A proposal for a Research Plan to Determine the status of the Key Shark Species

Clarke SC, Harley SJ (2010) A proposal for a Research Plan to Determine the status of the Key Shark Species. WCPFC, Nuku’alofa, Tonga; and Majuro, Republic of Marshall Islands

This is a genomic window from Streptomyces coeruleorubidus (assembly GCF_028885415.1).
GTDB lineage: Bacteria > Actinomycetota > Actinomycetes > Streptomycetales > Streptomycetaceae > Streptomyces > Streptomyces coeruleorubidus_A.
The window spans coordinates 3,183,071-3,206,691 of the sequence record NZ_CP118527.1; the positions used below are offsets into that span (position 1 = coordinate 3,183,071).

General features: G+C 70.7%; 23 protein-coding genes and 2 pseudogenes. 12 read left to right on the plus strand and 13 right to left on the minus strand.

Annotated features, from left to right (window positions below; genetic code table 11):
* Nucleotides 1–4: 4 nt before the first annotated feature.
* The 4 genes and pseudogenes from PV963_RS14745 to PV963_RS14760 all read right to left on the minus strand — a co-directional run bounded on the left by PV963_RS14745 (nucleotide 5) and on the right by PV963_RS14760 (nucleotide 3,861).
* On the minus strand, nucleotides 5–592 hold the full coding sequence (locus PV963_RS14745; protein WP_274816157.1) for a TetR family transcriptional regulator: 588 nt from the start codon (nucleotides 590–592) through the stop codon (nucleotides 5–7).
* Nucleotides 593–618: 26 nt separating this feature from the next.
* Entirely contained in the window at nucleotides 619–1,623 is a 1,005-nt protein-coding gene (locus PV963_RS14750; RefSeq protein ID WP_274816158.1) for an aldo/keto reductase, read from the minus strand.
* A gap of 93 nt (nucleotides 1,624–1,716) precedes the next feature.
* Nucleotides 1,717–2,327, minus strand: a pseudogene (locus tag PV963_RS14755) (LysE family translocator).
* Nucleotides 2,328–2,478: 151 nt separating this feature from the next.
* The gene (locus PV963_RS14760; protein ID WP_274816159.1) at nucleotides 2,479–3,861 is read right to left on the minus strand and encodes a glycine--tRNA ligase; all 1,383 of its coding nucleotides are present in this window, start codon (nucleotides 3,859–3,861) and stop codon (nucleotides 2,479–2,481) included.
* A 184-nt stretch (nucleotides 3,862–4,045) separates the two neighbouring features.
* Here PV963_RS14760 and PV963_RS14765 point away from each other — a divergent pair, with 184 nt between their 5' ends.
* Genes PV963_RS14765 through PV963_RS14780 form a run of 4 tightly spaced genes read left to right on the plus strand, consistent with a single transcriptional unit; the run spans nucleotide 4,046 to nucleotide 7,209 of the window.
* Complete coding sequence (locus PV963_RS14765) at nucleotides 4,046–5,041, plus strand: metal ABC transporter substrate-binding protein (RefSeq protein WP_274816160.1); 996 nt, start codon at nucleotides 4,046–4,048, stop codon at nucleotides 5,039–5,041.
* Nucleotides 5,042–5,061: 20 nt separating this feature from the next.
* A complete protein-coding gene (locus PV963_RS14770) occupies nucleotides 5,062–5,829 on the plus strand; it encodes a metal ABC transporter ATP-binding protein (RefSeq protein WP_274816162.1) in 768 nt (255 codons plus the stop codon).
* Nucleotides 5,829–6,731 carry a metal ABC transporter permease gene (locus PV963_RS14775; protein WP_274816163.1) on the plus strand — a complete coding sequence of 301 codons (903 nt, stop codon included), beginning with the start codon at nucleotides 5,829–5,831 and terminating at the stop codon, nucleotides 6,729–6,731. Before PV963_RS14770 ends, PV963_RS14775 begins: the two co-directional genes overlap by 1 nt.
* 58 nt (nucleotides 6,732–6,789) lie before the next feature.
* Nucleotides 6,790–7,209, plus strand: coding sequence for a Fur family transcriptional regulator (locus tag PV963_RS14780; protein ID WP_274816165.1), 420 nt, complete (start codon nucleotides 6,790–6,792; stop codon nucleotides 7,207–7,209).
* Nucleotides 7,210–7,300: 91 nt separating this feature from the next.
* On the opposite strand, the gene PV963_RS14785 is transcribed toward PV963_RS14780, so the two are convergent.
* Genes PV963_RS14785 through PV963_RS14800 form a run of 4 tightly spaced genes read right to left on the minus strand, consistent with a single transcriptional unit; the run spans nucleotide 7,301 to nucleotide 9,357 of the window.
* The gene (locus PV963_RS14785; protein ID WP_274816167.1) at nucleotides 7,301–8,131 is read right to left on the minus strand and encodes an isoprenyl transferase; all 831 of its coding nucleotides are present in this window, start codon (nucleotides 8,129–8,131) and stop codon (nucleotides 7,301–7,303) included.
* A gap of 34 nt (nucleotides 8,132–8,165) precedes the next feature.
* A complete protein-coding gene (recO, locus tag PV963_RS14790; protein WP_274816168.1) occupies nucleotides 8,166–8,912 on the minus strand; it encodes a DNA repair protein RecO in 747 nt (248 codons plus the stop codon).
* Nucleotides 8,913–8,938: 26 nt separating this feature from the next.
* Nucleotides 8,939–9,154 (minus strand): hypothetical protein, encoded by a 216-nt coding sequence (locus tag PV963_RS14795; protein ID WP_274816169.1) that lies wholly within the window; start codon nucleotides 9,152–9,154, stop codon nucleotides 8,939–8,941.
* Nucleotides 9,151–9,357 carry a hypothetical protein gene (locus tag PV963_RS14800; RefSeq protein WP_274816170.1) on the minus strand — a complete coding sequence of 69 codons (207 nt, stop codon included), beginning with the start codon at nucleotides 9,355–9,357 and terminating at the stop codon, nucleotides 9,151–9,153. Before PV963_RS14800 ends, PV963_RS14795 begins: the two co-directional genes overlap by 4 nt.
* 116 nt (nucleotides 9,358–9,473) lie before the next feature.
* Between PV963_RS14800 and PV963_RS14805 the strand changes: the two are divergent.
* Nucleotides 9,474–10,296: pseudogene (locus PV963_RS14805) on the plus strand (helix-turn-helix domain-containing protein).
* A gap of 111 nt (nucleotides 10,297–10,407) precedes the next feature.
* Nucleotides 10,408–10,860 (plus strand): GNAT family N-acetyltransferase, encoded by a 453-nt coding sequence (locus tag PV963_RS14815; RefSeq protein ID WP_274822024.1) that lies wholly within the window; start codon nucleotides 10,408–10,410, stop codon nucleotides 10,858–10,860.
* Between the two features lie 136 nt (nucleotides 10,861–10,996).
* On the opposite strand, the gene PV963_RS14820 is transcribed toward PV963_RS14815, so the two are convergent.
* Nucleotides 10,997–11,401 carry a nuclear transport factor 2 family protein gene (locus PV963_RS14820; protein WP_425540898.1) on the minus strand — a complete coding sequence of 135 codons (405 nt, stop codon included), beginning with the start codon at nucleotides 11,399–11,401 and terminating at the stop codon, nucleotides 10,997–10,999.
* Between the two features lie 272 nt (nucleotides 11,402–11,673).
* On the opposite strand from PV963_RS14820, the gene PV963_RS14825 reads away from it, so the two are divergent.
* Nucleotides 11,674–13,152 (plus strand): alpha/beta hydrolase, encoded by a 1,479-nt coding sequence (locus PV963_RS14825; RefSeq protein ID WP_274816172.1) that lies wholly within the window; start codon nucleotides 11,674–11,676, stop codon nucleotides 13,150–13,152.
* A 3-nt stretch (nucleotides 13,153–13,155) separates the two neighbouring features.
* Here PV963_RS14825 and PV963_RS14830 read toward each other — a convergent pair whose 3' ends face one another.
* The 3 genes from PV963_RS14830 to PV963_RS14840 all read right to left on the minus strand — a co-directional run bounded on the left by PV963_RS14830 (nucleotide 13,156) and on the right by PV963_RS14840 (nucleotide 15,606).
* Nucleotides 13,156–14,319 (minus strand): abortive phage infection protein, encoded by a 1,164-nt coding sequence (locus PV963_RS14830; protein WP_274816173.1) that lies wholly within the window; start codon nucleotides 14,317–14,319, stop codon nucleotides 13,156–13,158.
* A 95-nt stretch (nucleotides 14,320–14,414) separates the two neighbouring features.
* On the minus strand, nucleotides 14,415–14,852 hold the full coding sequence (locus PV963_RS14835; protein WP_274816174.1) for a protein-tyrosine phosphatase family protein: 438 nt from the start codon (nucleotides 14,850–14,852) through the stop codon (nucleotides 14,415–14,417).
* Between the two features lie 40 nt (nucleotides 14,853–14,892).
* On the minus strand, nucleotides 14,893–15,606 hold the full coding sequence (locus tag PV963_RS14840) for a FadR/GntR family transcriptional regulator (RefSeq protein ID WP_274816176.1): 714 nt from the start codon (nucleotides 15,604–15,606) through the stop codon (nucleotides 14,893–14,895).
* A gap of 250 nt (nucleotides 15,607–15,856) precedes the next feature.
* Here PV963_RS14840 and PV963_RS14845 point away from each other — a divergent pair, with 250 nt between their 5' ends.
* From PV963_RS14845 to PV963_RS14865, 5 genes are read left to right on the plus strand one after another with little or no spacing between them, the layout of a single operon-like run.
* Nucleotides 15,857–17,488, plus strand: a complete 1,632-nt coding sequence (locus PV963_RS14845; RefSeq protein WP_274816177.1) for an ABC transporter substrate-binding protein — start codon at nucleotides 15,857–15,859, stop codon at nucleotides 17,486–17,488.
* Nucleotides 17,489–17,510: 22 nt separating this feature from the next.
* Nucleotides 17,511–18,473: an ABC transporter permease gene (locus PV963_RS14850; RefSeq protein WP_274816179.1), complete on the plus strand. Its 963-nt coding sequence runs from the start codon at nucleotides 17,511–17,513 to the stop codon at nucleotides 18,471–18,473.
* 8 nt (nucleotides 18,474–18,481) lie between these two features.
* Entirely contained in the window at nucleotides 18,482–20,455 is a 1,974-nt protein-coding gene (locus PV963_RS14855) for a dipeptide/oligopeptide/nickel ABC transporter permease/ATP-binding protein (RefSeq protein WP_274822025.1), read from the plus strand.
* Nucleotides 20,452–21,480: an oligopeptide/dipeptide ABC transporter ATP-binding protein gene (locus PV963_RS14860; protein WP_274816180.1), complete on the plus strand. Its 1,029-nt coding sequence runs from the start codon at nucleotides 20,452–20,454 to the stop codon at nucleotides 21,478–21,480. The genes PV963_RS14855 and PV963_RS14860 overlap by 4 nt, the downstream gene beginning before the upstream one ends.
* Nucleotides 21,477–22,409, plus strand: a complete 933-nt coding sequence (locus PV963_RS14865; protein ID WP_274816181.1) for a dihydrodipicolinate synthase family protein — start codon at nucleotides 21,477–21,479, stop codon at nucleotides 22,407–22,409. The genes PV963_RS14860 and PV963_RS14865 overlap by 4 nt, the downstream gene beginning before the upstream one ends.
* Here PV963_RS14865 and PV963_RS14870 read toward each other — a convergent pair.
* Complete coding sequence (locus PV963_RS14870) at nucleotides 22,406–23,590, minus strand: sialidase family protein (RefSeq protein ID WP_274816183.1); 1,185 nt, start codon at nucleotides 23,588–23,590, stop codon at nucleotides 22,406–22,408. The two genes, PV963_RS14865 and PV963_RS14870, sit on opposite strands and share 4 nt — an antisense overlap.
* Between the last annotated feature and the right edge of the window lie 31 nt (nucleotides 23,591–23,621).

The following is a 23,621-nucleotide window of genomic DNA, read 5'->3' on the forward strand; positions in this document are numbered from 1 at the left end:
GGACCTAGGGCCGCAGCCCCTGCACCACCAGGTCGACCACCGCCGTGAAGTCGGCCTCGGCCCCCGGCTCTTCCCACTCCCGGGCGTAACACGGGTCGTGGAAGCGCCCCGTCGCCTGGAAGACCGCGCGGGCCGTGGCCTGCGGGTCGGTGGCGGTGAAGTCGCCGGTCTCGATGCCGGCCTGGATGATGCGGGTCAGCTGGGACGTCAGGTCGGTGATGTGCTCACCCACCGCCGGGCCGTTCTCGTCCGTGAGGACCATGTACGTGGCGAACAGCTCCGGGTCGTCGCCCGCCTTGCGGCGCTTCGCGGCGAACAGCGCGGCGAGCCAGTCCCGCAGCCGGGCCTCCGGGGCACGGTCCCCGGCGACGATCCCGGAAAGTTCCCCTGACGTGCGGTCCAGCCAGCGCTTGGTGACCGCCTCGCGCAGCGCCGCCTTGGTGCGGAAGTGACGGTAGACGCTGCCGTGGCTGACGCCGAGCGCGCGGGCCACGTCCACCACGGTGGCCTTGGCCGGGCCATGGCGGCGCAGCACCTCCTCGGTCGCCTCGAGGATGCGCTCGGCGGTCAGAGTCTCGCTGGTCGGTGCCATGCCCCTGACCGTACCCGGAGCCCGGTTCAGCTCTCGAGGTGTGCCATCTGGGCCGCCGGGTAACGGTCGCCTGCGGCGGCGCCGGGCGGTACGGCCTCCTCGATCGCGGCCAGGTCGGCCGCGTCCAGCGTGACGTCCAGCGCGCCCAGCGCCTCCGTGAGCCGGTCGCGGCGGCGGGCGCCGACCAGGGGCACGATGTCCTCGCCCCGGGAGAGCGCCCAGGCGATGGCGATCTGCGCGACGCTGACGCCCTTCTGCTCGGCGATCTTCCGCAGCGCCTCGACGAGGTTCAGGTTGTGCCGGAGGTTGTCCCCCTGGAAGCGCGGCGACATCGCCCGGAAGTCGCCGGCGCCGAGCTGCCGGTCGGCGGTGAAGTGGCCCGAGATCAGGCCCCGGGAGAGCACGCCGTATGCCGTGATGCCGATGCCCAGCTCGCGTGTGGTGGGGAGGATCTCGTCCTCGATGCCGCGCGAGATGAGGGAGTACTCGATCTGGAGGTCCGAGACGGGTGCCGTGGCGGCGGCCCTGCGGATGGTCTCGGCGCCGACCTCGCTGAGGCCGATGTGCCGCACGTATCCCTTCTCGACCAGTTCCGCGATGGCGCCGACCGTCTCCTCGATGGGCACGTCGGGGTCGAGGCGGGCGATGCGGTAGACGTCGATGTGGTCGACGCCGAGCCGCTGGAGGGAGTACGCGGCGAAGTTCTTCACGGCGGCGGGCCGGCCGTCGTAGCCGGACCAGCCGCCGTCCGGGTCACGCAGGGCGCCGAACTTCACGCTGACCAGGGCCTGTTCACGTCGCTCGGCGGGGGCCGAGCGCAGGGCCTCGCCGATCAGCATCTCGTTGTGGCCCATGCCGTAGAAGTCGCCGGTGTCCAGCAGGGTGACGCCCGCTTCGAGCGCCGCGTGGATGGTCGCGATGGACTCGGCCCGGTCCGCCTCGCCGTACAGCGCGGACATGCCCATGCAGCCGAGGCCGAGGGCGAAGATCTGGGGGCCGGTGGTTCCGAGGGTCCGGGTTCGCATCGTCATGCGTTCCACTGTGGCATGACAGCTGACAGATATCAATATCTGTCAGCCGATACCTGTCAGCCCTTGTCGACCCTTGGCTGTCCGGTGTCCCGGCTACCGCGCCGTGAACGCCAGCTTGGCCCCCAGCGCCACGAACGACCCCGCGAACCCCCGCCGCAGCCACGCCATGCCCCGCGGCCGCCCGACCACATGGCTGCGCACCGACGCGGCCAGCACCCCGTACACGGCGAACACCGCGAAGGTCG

The Fifth Regular Meeting of the Scientific Committee (SC5) of the Western and Central Pacific Fisheries Commission (WCPFC) in August 2009 considered the feasibility of quantitative stock assessments for sharks and recommended that preliminary assessments should proceed in parallel with development of a shark research plan to fill data gaps. This paper presents a proposed shark research plan in response to the Commission's approval in December 2009 of SC5's recommendation. An introduction to the Commission's eight current key shark species is presented, including a brief review of the history of their designation and species profiles containing information on habitat, life history and ecological risk, conservation status, current catches in the WCPO, and existing assessments or management. A review of existing fishery and biological information is then presented and data gaps are summarised. Major difficulties in the use of logsheet data for shark assessment are anticipated due to lack of data provision, as well as issues of species misidentification, under-reporting and changes in targeting strategies. Observer data coverage, especially for longline fleets, is low and may not be representative of all areas where sharks are caught. Other commercial, research and recreational fishery data sources have some potential to inform the analyses but will require further work. Fishery-specific biological data are available mainly in the form of observer data on shark lengths, sex, fate and condition, and through a limited number of studies on bycatch mitigation methods (i.e. post-release mortality rates). It is concluded that there is a reasonable amount of information available on the biology of most key shark species although studies are concentrated in a few geographic regions. The extent of shark tagging data is difficult to characterize but appears primarily available for blue and mako sharks. A number of proposed shark assessments by other organizations were noted, including silky and oceanic whitetip assessments for the eastern Pacific Ocean by IATTC; assessments of blue, mako and potentially bigeye and pelagic threshers by ISC; and data compilation for makos by CSIRO. A research plan is proposed as three phases: assessment, research coordination and fishery statistics improvement. Progress in all three phases will be necessary to assist the commission in meeting its responsibilities for ensuring the sustainability of shark stocks. Phase 1 consists of three assessment steps to be undertaken on the basis of existing data. The first step will involve constructing indicators of the degree of fishing pressure on the key shark species. The second step will involve plotting these indicators against various measures of shark species' productivity. The third step will involve stock assessments using simple surplus production and age structured models, if possible. However, without additional inputs from Phases 2 and 3, stock assessments for some species will be severely compromised and may not be able to provide a meaningful basis for Commission decision-making. For this reason CCMs are invited to consider potential activities identified under Phases 2 and 3 (i.e. research coordination and fishery statistics improvement) as collaborative work and in-kind contributions.